The women of Wal-Mart finally have an opportunity to reverse last year's Supreme Court decision. The Equal Employment Opportunity Restoration Act of 2012 would remove the obstacles the Supreme Court placed in the way of ordinary Americans seeking their day in court. It offers a clear path for women workers to come together as a group to challenge discrimination. And it would make sure that no employer is too big to be held accountable.
Individual workers — many of whom live paycheck to paycheck — should not be required to stand alone against some of the largest corporations in the world to end discrimination. This bill recognizes the reality of workers' lives and offers an alternative.
Let your member of Congress know that you want them to support the Equal Employment Opportunity Restoration Act of 2012.
Republican leaders like to talk big about supporting our troops, but sometimes actions speak much louder than words. Boehner and the GOP Congress are opposing a Senate bipartisan bill which would expand abortion access for military women who are raped.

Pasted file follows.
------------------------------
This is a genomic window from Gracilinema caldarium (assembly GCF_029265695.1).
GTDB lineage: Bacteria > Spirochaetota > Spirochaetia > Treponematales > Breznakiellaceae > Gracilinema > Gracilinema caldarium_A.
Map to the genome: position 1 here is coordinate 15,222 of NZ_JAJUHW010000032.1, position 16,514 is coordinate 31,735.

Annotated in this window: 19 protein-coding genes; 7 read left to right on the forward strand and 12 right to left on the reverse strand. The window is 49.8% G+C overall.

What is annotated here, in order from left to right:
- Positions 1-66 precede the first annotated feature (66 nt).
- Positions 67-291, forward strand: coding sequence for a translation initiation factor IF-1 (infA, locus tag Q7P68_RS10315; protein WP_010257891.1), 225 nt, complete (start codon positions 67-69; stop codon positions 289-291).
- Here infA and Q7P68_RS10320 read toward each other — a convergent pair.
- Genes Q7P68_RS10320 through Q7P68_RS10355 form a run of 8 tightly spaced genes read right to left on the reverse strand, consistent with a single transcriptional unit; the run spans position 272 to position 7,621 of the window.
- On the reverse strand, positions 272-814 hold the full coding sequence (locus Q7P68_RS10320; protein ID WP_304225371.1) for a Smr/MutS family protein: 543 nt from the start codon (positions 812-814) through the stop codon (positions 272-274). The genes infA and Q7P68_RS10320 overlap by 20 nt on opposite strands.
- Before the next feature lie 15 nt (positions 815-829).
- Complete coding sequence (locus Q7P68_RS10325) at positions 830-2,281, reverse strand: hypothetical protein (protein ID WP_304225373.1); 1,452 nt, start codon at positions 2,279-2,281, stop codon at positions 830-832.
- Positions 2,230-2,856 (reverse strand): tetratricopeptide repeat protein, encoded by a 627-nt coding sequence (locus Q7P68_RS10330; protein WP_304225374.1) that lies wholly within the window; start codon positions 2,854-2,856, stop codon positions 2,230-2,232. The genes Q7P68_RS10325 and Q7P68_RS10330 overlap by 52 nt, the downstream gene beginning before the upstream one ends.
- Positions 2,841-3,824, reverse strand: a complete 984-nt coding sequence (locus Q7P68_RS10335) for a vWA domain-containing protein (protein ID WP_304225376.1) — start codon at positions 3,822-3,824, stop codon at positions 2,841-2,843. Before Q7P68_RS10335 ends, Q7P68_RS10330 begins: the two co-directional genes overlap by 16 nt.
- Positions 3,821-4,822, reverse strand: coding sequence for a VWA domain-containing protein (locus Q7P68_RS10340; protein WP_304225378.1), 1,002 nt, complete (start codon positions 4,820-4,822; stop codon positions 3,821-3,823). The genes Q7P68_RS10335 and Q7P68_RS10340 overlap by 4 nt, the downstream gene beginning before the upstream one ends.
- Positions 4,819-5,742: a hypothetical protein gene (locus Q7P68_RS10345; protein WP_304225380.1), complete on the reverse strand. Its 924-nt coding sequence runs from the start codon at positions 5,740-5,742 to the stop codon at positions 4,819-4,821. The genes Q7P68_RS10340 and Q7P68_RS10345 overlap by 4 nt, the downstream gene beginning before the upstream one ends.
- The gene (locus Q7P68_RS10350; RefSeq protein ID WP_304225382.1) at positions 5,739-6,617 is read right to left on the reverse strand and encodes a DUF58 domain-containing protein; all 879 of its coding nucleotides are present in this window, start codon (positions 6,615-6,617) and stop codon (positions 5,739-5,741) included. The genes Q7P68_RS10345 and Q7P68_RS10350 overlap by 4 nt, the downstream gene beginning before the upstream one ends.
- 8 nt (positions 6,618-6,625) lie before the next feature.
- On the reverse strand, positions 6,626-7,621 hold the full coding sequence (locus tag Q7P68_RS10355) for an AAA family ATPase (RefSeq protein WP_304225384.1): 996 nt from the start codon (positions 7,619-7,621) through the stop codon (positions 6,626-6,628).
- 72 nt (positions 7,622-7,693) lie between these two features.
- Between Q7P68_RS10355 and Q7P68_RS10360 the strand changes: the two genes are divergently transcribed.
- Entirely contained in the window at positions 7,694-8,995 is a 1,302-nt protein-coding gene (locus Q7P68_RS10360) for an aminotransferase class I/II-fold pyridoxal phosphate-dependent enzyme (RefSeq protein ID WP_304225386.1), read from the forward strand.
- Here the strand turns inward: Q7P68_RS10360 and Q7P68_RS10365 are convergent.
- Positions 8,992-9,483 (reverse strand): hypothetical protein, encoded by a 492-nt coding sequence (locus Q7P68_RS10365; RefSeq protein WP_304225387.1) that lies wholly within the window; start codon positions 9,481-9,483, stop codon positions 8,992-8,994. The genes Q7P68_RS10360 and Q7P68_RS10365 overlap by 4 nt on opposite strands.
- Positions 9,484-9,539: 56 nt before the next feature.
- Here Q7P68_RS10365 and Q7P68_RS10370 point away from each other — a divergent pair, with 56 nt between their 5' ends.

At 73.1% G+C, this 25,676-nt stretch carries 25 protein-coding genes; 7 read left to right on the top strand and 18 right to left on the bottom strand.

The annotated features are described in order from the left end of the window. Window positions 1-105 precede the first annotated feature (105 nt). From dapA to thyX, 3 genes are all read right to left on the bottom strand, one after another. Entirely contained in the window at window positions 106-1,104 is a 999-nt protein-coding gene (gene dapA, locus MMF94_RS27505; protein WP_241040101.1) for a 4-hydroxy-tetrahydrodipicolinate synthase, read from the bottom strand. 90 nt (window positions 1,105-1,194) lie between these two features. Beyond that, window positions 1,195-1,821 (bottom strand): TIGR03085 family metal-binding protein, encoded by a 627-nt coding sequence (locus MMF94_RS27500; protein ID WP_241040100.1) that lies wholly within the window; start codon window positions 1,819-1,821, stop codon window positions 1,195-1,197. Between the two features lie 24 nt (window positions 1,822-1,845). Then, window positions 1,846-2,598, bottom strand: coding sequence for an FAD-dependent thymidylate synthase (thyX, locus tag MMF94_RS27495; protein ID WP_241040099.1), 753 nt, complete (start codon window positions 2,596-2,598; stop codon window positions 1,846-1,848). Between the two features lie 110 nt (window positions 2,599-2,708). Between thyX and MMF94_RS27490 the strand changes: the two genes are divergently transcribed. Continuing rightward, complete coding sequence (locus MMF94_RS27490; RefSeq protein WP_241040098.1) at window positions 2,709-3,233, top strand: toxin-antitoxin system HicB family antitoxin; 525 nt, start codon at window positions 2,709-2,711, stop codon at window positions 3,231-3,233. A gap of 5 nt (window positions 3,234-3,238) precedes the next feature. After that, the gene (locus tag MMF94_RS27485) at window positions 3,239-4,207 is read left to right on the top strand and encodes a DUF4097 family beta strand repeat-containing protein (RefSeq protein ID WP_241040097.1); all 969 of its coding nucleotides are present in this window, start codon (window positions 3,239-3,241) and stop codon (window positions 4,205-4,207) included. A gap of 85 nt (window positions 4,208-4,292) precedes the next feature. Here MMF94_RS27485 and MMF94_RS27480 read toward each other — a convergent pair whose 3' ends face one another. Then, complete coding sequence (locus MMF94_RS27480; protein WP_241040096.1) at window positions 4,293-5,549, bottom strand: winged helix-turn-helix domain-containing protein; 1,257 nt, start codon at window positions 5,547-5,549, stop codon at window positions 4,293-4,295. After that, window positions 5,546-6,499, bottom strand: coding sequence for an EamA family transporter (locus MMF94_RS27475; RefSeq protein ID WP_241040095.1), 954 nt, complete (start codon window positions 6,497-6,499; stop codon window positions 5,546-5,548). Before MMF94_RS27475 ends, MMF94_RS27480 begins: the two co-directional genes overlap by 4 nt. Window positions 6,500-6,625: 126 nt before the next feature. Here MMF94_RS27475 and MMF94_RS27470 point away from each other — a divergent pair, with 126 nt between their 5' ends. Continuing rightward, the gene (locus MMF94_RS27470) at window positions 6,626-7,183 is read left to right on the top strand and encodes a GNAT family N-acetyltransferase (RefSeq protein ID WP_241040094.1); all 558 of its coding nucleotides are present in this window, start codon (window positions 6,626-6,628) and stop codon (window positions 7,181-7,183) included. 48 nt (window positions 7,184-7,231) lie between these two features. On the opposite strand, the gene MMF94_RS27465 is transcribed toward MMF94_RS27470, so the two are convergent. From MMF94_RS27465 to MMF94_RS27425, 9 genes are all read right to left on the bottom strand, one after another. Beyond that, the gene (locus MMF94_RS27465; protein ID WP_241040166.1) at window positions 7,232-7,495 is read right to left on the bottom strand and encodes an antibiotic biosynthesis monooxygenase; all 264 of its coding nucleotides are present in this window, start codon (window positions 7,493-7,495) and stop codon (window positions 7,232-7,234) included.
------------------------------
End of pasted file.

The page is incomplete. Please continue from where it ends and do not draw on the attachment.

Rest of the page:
Under current law, if a State Department employee is raped, her government health insurance plan will pay for an abortion if she wants one. But if an Army medic serving in Afghanistan is raped and becomes pregnant, she can't use her military health plan to pay for an abortion. If she does decide to get an abortion, she will have to pay for it with her own money. And if she can't prove she was raped—which is difficult before an investigation is completed—she may have to look for services off base, which can be dangerous or impossible in many parts of the world.
The military reported 471 rapes in 2011, and yet the true number might be much higher, given it’s estimated that only 13.5% of rapes and sexual assaults in the military are actually reported.